Important update: Healthcare facilities
CDC has updated select ways to operate healthcare systems effectively in response to COVID-19 vaccination. Learn more
Given new evidence on the B.1.617.2 (Delta) variant, CDC has updated the guidance for fully vaccinated people. CDC recommends universal indoor masking for all teachers, staff, students, and visitors to K-12 schools, regardless of vaccination status. Children should return to full-time in-person learning in the fall with layered prevention strategies in place.
The White House announced that vaccines will be required for international travelers coming into the United States, with an effective date of November 8, 2021. For purposes of entry into the United States, vaccines accepted will include FDA approved or authorized and WHO Emergency Use Listing vaccines. More information is available here.
Travel requirements to enter the United States are changing, starting November 8, 2021. More information is available here.

Redirect – Checklist for Communities of Faith

Redirect - Checklist for Communities of Faith
Updated June 11, 2020

Communities of faith are encouraged to use this checklist to protect the health of their staff and congregants during the coronavirus disease 2019 (COVID-19) pandemic. For detailed information, see CDC’s Interim Guidance for Communities of Faith.  Also, view information from the U.S. Department of Health and Human Services (HHS) that includes recommended preventive practices and FAQs for faith-based and community leaders.

In this checklist:

Plan and Prepare

Update your emergency operations plan with the help of your local public health department, emergency operations coordinator or planning team, and other relevant partners to include COVID-19 planning. Be sure to include plans on how to protect staff and congregants at higher risk for severe illness from COVID-19.

Designate a staff person to be responsible for responding to COVID-19 concerns. Staff and congregants should know who this person is and how to contact them if they become sick or are around others diagnosed with COVID-19. This person should also be aware of state or local regulatory agency policies related to group gatherings and other applicable state and local public health guidance and directives.

Identify space that can be used to separate sick people, if needed, and make plans for safely transporting them to their home or a healthcare facility, notifying the health department, and cleaning and disinfecting the facility after they have left.

Develop an emergency communication plan [PDF – 1 page] for distributing timely and accurate information to staff, congregants, and others who use your facility.

Identify actions to take if you need to temporarily adjust operations, and be sure to account for staff and congregants who need extra precautions.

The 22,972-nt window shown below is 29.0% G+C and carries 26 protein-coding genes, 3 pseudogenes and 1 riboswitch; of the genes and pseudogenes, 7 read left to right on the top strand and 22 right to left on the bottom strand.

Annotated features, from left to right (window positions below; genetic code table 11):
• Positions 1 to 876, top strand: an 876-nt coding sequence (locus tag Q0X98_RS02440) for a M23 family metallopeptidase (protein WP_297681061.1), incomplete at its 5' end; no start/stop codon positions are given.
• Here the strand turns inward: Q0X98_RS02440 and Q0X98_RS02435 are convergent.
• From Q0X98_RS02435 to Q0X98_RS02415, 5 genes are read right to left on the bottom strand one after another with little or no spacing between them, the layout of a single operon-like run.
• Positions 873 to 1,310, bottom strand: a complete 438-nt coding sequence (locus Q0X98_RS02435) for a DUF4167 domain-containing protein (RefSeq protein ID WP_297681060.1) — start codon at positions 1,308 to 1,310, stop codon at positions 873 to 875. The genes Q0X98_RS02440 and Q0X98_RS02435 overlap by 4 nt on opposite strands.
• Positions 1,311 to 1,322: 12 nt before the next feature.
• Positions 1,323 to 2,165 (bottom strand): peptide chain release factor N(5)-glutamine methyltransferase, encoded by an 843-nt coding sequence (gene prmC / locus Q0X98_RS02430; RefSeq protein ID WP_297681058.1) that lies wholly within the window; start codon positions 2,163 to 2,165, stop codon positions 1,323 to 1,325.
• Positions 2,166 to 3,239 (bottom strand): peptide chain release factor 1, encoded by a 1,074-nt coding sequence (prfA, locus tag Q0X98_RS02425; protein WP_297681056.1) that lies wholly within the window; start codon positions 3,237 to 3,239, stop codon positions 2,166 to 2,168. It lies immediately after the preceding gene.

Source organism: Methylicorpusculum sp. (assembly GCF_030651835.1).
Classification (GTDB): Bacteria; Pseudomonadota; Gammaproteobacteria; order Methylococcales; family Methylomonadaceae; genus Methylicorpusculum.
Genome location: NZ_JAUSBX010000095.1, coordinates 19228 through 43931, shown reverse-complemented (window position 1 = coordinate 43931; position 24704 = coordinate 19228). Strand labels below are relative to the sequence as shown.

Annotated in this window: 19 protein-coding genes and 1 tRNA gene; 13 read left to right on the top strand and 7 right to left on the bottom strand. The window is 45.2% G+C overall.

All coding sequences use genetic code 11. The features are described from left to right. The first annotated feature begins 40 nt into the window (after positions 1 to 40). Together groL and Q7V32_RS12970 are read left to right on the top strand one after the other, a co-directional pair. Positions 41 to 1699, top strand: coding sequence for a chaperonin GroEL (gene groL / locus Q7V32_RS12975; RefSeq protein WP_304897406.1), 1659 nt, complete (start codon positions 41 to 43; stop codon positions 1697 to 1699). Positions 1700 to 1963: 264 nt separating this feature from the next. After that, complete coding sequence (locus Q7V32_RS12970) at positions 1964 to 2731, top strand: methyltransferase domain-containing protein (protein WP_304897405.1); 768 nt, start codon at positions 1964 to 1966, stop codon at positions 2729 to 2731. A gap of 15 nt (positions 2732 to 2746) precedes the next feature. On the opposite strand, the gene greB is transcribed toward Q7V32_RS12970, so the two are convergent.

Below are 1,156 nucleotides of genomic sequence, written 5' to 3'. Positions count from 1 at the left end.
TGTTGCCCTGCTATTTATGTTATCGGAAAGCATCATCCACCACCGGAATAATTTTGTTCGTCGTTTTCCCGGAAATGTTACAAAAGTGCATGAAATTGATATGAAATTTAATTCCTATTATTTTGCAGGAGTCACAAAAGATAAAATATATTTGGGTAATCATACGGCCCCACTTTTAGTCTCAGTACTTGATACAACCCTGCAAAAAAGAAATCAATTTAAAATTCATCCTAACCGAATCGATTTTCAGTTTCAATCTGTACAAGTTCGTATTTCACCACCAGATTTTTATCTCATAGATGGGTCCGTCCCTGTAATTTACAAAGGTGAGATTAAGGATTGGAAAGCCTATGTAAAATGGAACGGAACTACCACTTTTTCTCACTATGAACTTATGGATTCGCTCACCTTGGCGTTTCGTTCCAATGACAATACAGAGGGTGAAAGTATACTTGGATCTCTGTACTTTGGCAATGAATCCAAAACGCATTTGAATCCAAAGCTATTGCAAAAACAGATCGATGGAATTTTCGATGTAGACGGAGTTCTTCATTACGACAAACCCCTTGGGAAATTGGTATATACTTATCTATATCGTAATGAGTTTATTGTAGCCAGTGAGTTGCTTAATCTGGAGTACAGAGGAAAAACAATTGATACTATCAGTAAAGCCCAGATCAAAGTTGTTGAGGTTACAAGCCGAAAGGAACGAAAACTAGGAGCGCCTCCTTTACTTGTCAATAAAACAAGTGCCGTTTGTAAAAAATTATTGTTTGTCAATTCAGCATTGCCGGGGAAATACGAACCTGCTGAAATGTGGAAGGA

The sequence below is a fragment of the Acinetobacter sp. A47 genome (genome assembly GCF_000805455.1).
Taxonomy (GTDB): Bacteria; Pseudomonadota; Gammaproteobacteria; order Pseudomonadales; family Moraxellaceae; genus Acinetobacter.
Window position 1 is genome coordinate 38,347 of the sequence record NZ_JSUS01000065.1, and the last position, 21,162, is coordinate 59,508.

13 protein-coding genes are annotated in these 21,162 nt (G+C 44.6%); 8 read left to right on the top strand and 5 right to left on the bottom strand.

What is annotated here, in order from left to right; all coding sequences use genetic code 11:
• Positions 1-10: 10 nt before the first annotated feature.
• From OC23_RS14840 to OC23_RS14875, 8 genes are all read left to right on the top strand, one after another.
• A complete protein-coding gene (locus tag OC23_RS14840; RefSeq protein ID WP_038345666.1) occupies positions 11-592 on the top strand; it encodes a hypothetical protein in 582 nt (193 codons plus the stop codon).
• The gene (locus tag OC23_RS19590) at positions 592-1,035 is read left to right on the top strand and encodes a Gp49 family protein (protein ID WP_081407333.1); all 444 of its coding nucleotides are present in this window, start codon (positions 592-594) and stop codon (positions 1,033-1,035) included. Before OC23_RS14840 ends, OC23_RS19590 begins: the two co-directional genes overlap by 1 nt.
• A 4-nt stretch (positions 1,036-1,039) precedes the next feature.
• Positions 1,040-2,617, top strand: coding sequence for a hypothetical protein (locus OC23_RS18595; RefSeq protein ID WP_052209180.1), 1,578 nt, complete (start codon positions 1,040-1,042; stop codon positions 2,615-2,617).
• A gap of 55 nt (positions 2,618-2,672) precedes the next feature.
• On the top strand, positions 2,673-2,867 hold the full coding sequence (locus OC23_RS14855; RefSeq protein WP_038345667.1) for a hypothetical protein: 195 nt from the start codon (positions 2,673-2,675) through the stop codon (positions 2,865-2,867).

Promote the practice of everyday preventive actions:

  • Frequently wash hands with soap and water for at least 20 seconds. If soap and water are not readily available, use hand sanitizer with at least 60% alcohol.
  • Cover coughs and sneezes with a tissue or use the inside of your elbow. Throw the tissue in the trash and immediately wash your hands.
  • Practice social distancing, that is, maintain at least six feet between people not living in the same household.
  • Encourage the use of cloth face coverings among staff and congregants, noting that cloth face coverings should not be placed on children younger than 2 years old, anyone who has trouble breathing or is unconscious, or anyone who is incapacitated or otherwise unable to remove it without assistance.
  • Clean and disinfect frequently touched objects and surfaces.
  • Stay home when sick.

Find freely available CDC print and digital resources that promote these preventive actions on CDC’s COVID-19 communications main page.

Have COVID-19 prevention supplies available for staff and others who come to your facility (e.g., soap, water, hand sanitizer that contains at least 60% alcohol, tissues, no-touch trash cans). Keep a few disposable cloth face coverings in stock for those who need them.

Plan for staff absences by developing flexible attendance and sick-leave policies, plan for alternative coverage, and monitor and track COVID-19-related staff absences.

Offer support to groups of people stigmatized by COVID-19 and speak out against negative behaviors to help counter stigma and discrimination.

Take Action

If there are people in your community who have COVID-19:

Stay informed about local COVID-19 information and updates; check for updates from local health and other authorities.

Put your emergency operations and communication plans into action, including notifying local health officials and alerting staff and congregants who may have been exposed to COVID-19.

Communicate with your staff, congregants, and others using your facility if you need to adjust operations.

Encourage staff and congregants to talk with people they trust about their concerns and how they are feeling. Consider posting signs displaying the national distress hotline: 1-800-985-5990, or text TalkWithUs to 66746.

Emphasize the everyday preventive actions listed above through intensified communications with staff, congregants, and others who use your facility.

If someone becomes sick while at your facility, separate them into an isolated room and safely transport them home or to a healthcare facility as soon as possible. Notify the health department and follow CDC guidance on cleaning and disinfecting the building where the individual was present.